I am happy if I come home with a handful of vintage fabrics and even more so, if like last time, I can add a vintage quilt to my collection (do you see how it's now becoming a collection!)  Last time, I was lucky enough to find this rather divine feedsack grandmother's garden quilt at a lovely thrifty price.  The Furry Inspector wasted no time in getting on with his job as soon as I walked through the door and laid out the quilt for inspection.

No, Charlie Boy, it's not for you.  Awww mum!

I decided to give it a bath which I'm not sure I'll do again in a hurry!  It was incredibly heavy when wet and of course, it is not easy to get them dry at this time of year.  Anyway, it is now fresh and clean and just needs a couple of seams fixing and one patch mending.

Well, that's it for today, lovely readers, I have a date with a paintbrush for the rest of the day! 

Enjoy the sunshine. Xxx

Friday, 27 February 2015

Little Squares

Hello readers, welcome from a sunny West Country.  Apologies for what has been an unintentionally long absence but we have been hard at it with the renovations so I really would have been asking you to watch paint dry!

We've just had half term here and my friend Erin came to stay with us as she is a teacher so we usually see her in the school holidays.    Hurrah!  This is a good excuse for me to laze around crafting and as the weather was not too great some of the time, we were quite hermit-like in our behaviour.  We welcomed Erin with a little afternoon tea.

Otherwise, we spent our time either in the newly decorated sitting room with crochet or knitting in hand...

Or, predictably, in the Den.

I finally had the time to make something that has been in the back of my mind for a long time.  I wanted to cut lots of little 2" squares and I wanted cute, sugary, ditsy patterns.  1930's repos it is then.   The fabric needed to be easy care and washable hence going for modern instead of vintage fabric. You see, in between all the painting and decorating, I have still managed to add the odd bits of fabric to my stash.  With a little nudge from yours truly, Mr HenHouse gifted me this divine fat quarter bundle for Christmas.  Trouble was, could I bring myself to cut into it?  Yikes.

It seemed I could and after a few happy hours, my fabric buffet emerged.  I like to have plenty to choose from, the left overs can always be used for another project another time.

Over to the Featherweight then for some lovely piecing.  Oh happy days!

Bizarrely, my project soon finished, it necessitated poor old Mr HenHouse taking the kitchen table outside for a much-needed re-sand of the top!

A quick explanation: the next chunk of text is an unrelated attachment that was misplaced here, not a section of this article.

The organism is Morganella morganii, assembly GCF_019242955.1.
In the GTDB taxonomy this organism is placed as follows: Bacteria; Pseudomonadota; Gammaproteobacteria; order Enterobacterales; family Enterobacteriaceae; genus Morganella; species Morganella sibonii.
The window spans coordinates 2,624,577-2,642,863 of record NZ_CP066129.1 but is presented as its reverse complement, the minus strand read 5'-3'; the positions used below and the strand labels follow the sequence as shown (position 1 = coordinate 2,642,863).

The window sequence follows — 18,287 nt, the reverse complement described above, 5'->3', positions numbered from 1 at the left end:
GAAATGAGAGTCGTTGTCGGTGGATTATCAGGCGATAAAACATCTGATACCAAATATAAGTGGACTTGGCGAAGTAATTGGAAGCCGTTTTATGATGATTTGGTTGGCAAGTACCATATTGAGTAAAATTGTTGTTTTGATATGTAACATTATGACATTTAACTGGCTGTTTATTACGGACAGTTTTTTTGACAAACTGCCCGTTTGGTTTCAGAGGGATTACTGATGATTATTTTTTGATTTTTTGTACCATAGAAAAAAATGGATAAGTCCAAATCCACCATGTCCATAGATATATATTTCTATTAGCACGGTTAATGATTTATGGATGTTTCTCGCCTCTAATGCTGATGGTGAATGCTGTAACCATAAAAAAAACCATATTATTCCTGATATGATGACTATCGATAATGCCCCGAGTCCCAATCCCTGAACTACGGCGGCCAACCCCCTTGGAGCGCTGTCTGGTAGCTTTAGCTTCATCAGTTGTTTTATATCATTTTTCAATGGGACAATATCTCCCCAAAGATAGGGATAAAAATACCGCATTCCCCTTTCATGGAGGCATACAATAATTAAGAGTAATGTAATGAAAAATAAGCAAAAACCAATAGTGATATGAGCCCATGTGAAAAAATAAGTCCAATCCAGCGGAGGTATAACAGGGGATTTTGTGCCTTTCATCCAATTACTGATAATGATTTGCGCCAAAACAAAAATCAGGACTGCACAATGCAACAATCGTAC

Et VoilĂ .  You may recall I made some place mats in this style a few years back.  They have been much used and washed and still look mighty fine.  I fancied a table runner which I could use all the time for the middle of our pine kitchen table.  We now have a lovely dining room (kitchen/diner) which has a very large run of windows with fabulous views so we are often to be found at that very pine table which sits in front of the window.

When we were looking for a new home, we considered a property which had the most wonderful original Victorian kitchen.  We decided the house wasn't otherwise right for us but the kitchen had me hooked.  It had two runs of very large original pine dressers and I set my little heart on a similar dresser with sliding glass doors.  Well blow me if we didn't walk past an antiques shop that was about to open up in a local town soon after moving and spy just the thing through the window.  I knocked on the window, a quick measure up at home later and the dresser was ours!  A tad orange at that stage but no matter.  Mr HenHouse shifted it into the garage to start the de-oranging process.

Not a fun job but it was soon ready for painting which is where I came in.  I chose colours we will likely use when we have the kitchen revamped (namely F&B Wimborne White and Skimming Stone).

We're really pleased with the transformation and although it required a goodly amount of elbow grease, it was a lot cheaper than buying a quality new counterpart from a kitchen company and we have the added bonus of knowing it is an original used and loved piece.

It was sadly a bit of a gloomy day when I took these pictures but it did at least present an excuse to put the fairy lights on!

Cheerio for now.

Tuesday, 20 January 2015

Passionate about Patchwork

Hello readers, how are we all this week?  It's pretty chilly here in the West Country but we have been rewarded with some beautiful bright and sunny days.